Horace describes the genius as "the companion which controls the natal star; the god of human nature, in that he is mortal for each person, with a changing expression, white or black".
Genius of Domitian
Octavius Caesar on return to Rome after the final victory of the Roman Civil War at the Battle of Actium appeared to the Senate to be a man of great power and success, clearly a mark of divinity. In recognition of the prodigy they voted that all banquets should include a libation to his genius. In concession to this sentiment he chose the name Augustus, capturing the numinous meaning of English "august." This line of thought was probably behind the later vote in 30 BC that he was divine, as the household cult of the Genius Augusti dates from that time. It was propitiated at every meal along with the other household numina.The vote began the tradition of the divine emperors; however, the divinity went with the office and not the man. The Roman emperors gave ample evidence that they personally were neither immortal nor divine.
Inscription on votive altar to the genius of Legio VII Gemina by L. Attius Macro (CIL II 5083)
If the genius of the imperator, or commander of all troops, was to be propitiated, so was that of all the units under his command. The provincial troops expanded the idea of the genii of state; for example, from Roman Britain have been found altars to the genii of Roma, Roman aeterna, Britannia, and to every legion, cohors, ala and centuria in Britain, as well as to the praetorium of every castra and even to the vexillae. Inscriptional dedications to genius were not confined to the military. From Gallia Cisalpina under the empire are numerous dedications to the genii of persons of authority and respect; in addition to the emperor's genius principis, were the geniuses of patrons of freedmen, owners of slaves, patrons of guilds, philanthropists, officials, villages, other divinities, relatives and friends. Sometimes the dedication is combined with other words, such as "to the genius and honor" or in the case of couples, "to the genius and Juno."
Surviving from the time of the empire hundreds of dedicatory, votive and sepulchral inscriptions ranging over the entire territory testify to a floruit of genius worship as an official cult. Stock phrases were abbreviated: GPR, genio populi Romani ("to the genius of the Roman people"); GHL, genio huius loci ("to the genius of this place"); GDN, genio domini nostri ("to the genius of our master"), and so on. In 392 AD with the final victory of Christianity Theodosius I declared the worship of the Genii, Lares and Penates to be treason, ending their official terms. The concept, however, continued in representation and speech under different names or with accepted modifications.
The genius of a corporate social body is often a cameo theme on ancient coins: a denarius from Spain, 76–75 BC, featuring a bust of the GPR (Genius Populi Romani, "Genius of the Roman People") on the obverse; an aureus of Siscia in Croatia, 270–275 AD, featuring a standing image of the GENIUS ILLVR (Genius Exercitus Illyriciani, "Genius of the Illyrian Army") on the reverse; an aureus of Rome, 134–138 AD, with an image of a youth holding a cornucopia and patera (sacrificial dish) and the inscription GENIOPR, genio populi Romani, "to the genius of the Roman people," on the reverse.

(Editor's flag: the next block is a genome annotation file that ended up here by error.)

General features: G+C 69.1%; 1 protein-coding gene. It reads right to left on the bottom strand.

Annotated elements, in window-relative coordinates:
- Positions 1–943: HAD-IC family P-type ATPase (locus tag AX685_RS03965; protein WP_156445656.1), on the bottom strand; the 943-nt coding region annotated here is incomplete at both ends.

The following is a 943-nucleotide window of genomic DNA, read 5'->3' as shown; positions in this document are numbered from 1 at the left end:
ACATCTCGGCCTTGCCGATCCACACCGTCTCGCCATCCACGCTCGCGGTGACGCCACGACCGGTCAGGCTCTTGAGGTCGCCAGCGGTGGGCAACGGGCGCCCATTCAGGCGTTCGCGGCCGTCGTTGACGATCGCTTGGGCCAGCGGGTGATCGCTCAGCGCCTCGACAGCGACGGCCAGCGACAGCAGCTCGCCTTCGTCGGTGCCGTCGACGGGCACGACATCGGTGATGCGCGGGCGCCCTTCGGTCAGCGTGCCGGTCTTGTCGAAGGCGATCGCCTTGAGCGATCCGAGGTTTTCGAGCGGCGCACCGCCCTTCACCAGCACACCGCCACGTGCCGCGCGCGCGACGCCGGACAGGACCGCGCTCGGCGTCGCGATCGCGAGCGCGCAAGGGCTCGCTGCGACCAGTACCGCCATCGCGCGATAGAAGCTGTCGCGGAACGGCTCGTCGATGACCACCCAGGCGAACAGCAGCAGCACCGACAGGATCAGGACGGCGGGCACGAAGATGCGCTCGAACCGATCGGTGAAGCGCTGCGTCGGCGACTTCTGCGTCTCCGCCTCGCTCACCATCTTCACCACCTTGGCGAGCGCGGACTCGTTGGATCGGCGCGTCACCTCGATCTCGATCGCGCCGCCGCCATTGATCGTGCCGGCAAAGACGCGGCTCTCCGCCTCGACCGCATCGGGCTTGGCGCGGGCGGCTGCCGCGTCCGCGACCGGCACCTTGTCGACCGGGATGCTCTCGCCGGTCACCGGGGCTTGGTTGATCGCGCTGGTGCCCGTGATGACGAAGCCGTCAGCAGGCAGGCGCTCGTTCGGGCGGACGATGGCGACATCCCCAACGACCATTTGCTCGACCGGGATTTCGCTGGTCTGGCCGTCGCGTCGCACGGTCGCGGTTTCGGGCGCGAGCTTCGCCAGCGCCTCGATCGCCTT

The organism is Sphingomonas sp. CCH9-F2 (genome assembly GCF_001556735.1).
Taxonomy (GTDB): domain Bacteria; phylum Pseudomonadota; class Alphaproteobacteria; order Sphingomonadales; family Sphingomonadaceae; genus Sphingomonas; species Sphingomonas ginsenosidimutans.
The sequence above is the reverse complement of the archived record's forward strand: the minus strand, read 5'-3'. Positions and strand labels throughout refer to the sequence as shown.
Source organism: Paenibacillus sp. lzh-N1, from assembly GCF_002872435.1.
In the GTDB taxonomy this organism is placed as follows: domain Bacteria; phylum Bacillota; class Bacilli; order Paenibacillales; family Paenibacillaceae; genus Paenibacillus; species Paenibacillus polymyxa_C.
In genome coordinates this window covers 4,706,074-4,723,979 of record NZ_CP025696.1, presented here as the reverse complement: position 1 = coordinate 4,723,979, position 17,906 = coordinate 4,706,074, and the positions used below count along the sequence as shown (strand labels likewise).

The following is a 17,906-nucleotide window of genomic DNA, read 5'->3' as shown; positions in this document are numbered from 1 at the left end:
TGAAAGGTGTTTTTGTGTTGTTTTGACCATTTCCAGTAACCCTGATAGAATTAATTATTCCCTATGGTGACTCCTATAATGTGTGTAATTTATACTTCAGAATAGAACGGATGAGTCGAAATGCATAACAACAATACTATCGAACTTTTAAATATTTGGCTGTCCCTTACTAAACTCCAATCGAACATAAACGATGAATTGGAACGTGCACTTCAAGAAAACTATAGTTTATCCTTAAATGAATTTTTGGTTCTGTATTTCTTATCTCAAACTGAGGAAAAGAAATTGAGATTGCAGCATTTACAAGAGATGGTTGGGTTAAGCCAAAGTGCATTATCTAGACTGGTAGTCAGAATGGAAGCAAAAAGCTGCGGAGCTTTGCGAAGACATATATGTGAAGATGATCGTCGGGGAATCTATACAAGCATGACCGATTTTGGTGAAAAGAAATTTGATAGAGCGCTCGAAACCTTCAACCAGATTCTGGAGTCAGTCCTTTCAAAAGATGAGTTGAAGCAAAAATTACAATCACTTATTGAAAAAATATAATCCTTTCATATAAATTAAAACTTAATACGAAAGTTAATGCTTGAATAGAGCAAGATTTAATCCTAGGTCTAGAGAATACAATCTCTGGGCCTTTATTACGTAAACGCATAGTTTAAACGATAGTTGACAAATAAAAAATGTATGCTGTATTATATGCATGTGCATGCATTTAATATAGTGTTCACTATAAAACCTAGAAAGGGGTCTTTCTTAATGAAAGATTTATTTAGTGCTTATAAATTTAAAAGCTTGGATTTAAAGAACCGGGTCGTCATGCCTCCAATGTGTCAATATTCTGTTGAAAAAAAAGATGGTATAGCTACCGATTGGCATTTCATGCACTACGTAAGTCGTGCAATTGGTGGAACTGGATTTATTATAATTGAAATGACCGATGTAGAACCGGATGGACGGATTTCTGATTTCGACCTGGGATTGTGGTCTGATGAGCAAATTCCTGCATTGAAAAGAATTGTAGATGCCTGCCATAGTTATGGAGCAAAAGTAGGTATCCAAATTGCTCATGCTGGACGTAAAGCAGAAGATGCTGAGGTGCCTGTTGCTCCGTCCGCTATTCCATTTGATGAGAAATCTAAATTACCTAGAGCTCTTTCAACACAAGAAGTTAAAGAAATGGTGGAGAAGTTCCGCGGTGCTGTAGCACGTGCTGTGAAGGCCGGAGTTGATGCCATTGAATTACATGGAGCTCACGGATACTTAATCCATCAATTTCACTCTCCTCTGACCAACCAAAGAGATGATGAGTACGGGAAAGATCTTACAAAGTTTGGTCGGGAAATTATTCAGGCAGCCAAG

Scene from Lararium, House of Iulius Polybius, Pompeii
Agathodaimon ("good divinity"), genius of the soil around Vesuvius
Unknown Roman genius near Pompeii, 1st century BC
Genius of Augustus
Genius of Antoninus Pius
Genius of love, Meister des Rosenromans, 1420-1430
Genius of victory, Michelangelo (1475-1564
Genius of Palermo, Ignazio Marabitti, c. 1778
Genius of liberty, Augustin Dumont, 1801-1884
Genius of Alexander, Marie Louise Elisabeth Vigée-Lebrun, 1814
Genius of war, Arturo Melida y Alinara (1849-1902)
Genius of Beethoven
Daza01 pushkin.jpgGaius Valerius Galerius Maximinus (20 November, c. 270 – July/August, 313) Roman emperor from 308 to 313, was originally named Daia. He was born of peasant stock to the half sister of the Roman emperor Galerius near their family lands around Felix Romuliana; a rural area now in the Danubian region of Misia today Bulgaria, then the newly reorganised Roman province of Dacia Aureliana subordinated to the later Prefecture of Illyricum).
He rose to high distinction after he had joined the army, and in 305 he was adopted by his maternal uncle, Galerius, and raised to the rank of caesar, with the government of Syria and Aegyptus.
In 308, after the elevation of Licinius to Augustus, Maximinus and Constantine were declared filii Augustorum ("sons of the Augusti"), but Maximinus probably started styling himself after Augustus during a campaign against the Sassanids in 310.
On the death of Galerius, in 311, Maximinus divided the Eastern Empire between Licinius and himself. When Licinius and Constantine began to make common cause with one another, Maximinus entered into a secret alliance with the usurper Caesar Maxentius, who controlled Italy. He came to an open rupture with Licinius in 313, he summoned an army of 70,000 men, but still sustained a crushing defeat at the Battle of Tzirallum, in the neighbourhood of Heraclea Pontica, on the April 30, and fled, first to Nicomedia and afterwards to Tarsus, where he died the following August. His death was variously ascribed "to despair, to poison, and to the divine justice".
Maximinus has a bad name in Christian annals, as having renewed persecution after the publication of the toleration edict of Galerius (see Edict of Toleration by Galerius). Eusebius of Caesarea, for example, writes that Maximinus conceived an "insane passion" for a Christian girl of Alexandria, who was of noble birth noted for her wealth, education, and virginity - Saint Catherine of Alexandria. When the girl refused his advances, he exiled her and seized all of her wealth and assets.
Returns accepted 14 days. Worldwide shipping available